In general, everybody dealing with computers can benefit from a bit of programming knowledge, not only admins. The rule of thumb is: if you're doing a repetitive, braindead job, you're doing it wrong. Computers are built to do exactly that. A small script can automate a lot of work for you, if you have that skill it can help you tremendously.

Let me guess, you're a developer? Yes, yes and it'd be great if developers understand a little about sysadmin so they knew how their software would be run... oh and understand the business a little better... oh and understand support and the issues their having.... oh and understand the sales and marketing people who little who has to try to sell this stuff... oh and understand the economists so we actually do things profitable too... and, yeah okay there's a zillion things that would be somewhat useful. I don't mean everybody should put on blinders and just stare at their own little piece of the big picture, but most people have plenty improvement potential in their own job rather than go off to learn the basics of an entirely different job. You're probably comparing the speed it'd take you to whip up a script rather than solve it the manual way, not the time it'd take them.

I'm barely qualified to change windshield wipers, tires, light bulbs and at a stretch possibly oil on a car. An auto mechanic would probably think I'm a total n00b and I'm sure to him many things looks super easy and he can't understand why people don't bother learning the basics of auto maintenance and repair - though I'm sure he doesn't mind the business. Well life's too short to learn all those things I don't have any particular need or interest in learning and so is work life too. I have no problem with people that choose to be specialists, sure you need some "glue" people to make them talk to each other but the value of real experts who know their area inside and out is immeasurable. If it's not a big deal that needs automation they'll just do it, if it is a big deal they'll get on the phone or email or talk to their boss and find someone who can automate it.

Besides I thought most developers hated most wannabe developers that pop out some kind of abomination in VBA or something similar and when it outgrows their limited skills the whole pile is dropped on somebody on the IT side. Code hacks aren't exactly know to build things that are reliable, maintainable or even sane. I certainly wouldn't want to give them the impression that it's so easy anybody could do it as a side gig to their normal job, that's a disaster waiting to happen. Yes yes, we get it you're doing something very important in automating all the crazy that'd otherwise be a huge time sink. But those other people are probably also doing something fairly essential to the business or else they wouldn't be there. I'm sure they all wish you'd understand some of their job, but you'd feel spread pretty thin then wouldn't you?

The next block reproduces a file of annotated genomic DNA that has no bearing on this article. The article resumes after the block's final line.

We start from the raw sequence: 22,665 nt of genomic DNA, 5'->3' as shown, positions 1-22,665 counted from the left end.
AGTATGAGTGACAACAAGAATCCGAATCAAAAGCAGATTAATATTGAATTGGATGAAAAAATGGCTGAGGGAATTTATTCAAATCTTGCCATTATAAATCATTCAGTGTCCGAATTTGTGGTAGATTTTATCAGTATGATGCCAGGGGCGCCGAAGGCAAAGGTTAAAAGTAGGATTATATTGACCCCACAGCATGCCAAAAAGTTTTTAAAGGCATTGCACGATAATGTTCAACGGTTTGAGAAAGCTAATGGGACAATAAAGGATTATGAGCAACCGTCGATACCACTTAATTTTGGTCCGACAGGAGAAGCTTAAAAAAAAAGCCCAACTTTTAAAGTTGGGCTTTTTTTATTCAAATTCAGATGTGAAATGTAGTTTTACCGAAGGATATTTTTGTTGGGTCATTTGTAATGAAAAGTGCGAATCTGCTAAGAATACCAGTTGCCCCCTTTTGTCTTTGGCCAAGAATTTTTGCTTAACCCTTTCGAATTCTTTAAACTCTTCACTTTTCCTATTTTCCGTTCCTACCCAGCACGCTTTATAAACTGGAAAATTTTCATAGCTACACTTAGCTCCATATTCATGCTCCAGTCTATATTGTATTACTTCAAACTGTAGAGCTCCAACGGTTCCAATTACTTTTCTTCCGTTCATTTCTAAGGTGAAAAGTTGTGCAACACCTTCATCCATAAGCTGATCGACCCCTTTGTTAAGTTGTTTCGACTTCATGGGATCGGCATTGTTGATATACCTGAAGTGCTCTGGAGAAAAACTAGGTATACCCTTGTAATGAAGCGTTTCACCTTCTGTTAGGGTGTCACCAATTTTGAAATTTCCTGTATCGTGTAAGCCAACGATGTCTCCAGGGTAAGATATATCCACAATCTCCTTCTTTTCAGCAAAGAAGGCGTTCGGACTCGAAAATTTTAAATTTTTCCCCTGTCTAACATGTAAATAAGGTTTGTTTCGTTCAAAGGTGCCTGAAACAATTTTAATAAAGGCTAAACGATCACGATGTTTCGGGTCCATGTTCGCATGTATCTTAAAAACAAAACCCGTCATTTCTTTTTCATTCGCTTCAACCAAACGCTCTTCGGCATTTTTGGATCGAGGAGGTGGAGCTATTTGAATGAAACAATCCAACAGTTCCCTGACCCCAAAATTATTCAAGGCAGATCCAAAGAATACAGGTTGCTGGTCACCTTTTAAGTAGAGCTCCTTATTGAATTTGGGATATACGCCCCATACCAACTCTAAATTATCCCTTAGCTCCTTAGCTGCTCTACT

Re:Not only admins (3, Interesting)

scubamage (727538) | about 2 years ago | (#41735691)

I'm a systems engineer for a fortune 500, and I spend a significant amount of time developing. Now, am I making fancy OOP code using an IDE? Nope, not really. I am however making python/perl/awk/expect/tcl/shell scripts with a heck of a lot of frequency. I don't think I could do my job effectively if I didn't.

Re:Not only admins (1)

Mr2cents (323101) | about 2 years ago | (#41735911)

Personally I don't hate "amateur" programmers coming up with a solution that makes my hair stand up right. I applaud it. If it saves them time, they'll use it. If not, I hope they recycle the bits (especially the 1's, they pollute a lot more than 0's). But seriously, you bring up some important points:

1) Is the effort spent worth the time gained? That's something you should *always* ask yourself. Even for seasoned programmers this is not always a clear-cut case. Personally I found this technique quite useful: consider the worst case. If in this case you lose some time, is it a lot? No? Then try to automate (depending on your concrete workload and other factors of course - this is an exercise you'll have to make yourself).
Rationale: You might lose a bit of time, but if you do this consistently, on average you break even or gain time. But more importantly: you'll gain experience in automation tasks and software tools. This will help you make better judgments later on.

2) Every line of code written will have to be maintained. This is a big issue in some cases. Never assume you will live forever, nor work forever for that company. If the tools you create are mission-critical to the company, it should be discussed with higher management. At the last place I worked, an employee created a full system for automating hardware production in Delphi. When he left, there was nobody to maintain it. However, since it was so central to the company (it really increased efficiency), they hired another Delphi programmer to take it over. Not everything is that complicated however. You can use personal scripts that won't be missed but still save you some time. Worst case: your successor will do it all manually again until he gets annoyed and writes his own scripts, or he discovers yours in a backup.